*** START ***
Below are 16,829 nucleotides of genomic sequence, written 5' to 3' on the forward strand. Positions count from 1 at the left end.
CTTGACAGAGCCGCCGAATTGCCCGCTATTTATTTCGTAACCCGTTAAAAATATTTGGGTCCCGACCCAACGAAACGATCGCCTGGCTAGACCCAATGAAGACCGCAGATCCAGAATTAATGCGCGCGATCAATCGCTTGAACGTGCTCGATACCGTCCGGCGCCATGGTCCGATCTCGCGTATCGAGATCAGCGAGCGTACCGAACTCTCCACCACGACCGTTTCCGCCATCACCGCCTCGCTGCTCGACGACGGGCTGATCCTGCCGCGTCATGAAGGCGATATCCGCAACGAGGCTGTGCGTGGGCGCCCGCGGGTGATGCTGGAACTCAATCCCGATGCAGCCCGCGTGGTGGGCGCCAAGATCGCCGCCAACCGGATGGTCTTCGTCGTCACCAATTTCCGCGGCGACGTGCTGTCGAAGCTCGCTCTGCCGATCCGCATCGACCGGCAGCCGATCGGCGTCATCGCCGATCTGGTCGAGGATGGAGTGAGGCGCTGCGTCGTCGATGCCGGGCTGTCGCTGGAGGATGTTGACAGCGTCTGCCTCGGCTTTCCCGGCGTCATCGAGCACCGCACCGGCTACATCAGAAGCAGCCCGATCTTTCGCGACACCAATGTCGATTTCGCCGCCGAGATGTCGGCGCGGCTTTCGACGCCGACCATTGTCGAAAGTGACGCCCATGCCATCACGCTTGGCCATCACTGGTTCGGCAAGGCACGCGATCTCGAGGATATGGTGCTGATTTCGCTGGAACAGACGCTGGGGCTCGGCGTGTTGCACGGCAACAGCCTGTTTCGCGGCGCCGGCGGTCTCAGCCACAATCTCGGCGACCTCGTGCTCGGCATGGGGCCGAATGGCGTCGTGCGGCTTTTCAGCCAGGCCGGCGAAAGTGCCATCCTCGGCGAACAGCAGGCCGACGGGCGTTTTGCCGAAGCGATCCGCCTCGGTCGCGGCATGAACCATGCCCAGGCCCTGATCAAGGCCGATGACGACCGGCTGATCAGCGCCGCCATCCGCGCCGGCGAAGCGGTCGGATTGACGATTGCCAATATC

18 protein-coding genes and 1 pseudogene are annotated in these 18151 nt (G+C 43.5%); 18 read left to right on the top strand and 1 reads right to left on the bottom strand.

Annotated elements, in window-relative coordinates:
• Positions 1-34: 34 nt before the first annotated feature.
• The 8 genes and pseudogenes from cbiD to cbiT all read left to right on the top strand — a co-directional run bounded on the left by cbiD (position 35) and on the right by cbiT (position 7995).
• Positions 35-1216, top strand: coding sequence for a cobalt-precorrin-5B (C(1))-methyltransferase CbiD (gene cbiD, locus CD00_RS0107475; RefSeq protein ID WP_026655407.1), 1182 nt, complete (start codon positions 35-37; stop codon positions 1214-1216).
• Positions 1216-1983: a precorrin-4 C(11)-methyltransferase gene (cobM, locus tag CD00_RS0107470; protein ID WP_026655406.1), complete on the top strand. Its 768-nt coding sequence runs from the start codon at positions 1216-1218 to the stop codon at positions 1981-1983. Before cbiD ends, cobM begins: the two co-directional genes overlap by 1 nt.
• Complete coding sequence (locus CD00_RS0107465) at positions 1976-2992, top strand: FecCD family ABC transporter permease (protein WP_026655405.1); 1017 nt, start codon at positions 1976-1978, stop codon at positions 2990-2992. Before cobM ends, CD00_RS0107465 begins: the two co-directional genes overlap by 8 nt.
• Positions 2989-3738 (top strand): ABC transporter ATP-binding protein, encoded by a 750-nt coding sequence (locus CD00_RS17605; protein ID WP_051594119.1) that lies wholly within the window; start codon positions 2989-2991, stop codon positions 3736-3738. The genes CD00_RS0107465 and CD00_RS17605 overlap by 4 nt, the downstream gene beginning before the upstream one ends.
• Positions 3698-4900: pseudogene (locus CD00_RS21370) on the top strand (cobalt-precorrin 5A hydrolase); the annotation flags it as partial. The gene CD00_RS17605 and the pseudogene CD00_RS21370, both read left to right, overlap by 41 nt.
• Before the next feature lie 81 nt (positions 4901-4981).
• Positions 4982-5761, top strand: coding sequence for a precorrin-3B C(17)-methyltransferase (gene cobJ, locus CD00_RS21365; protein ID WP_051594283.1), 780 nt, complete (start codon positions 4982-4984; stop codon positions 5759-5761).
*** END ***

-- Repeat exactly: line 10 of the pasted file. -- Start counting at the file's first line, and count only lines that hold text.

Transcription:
• Positions 2989-3738 (top strand): ABC transporter ATP-binding protein, encoded by a 750-nt coding sequence (locus CD00_RS17605; protein ID WP_051594119.1) that lies wholly within the window; start codon positions 2989-2991, stop codon positions 3736-3738. The genes CD00_RS0107465 and CD00_RS17605 overlap by 4 nt, the downstream gene beginning before the upstream one ends.